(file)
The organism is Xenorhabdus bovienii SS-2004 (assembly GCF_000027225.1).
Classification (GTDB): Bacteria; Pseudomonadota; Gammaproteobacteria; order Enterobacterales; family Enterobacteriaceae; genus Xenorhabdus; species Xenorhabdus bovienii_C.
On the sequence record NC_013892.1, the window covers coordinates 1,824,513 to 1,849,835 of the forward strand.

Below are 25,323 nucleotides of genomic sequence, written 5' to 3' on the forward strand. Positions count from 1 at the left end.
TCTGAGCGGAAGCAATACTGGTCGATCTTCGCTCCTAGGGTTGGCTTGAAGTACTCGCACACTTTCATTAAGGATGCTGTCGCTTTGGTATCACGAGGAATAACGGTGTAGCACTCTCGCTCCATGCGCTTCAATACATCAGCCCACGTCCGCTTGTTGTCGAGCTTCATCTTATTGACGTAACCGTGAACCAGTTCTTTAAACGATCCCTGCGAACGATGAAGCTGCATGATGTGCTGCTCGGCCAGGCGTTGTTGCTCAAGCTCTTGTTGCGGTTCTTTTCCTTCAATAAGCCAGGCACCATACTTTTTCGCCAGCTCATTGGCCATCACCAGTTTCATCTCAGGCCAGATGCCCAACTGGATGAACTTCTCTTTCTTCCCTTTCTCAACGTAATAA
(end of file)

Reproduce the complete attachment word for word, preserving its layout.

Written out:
The organism is Xenorhabdus bovienii SS-2004 (assembly GCF_000027225.1).
Classification (GTDB): Bacteria; Pseudomonadota; Gammaproteobacteria; order Enterobacterales; family Enterobacteriaceae; genus Xenorhabdus; species Xenorhabdus bovienii_C.
On the sequence record NC_013892.1, the window covers coordinates 1,824,513 to 1,849,835 of the forward strand.

Below are 25,323 nucleotides of genomic sequence, written 5' to 3' on the forward strand. Positions count from 1 at the left end.
TCTGAGCGGAAGCAATACTGGTCGATCTTCGCTCCTAGGGTTGGCTTGAAGTACTCGCACACTTTCATTAAGGATGCTGTCGCTTTGGTATCACGAGGAATAACGGTGTAGCACTCTCGCTCCATGCGCTTCAATACATCAGCCCACGTCCGCTTGTTGTCGAGCTTCATCTTATTGACGTAACCGTGAACCAGTTCTTTAAACGATCCCTGCGAACGATGAAGCTGCATGATGTGCTGCTCGGCCAGGCGTTGTTGCTCAAGCTCTTGTTGCGGTTCTTTTCCTTCAATAAGCCAGGCACCATACTTTTTCGCCAGCTCATTGGCCATCACCAGTTTCATCTCAGGCCAGATGCCCAACTGGATGAACTTCTCTTTCTTCCCTTTCTCAACGTAATAA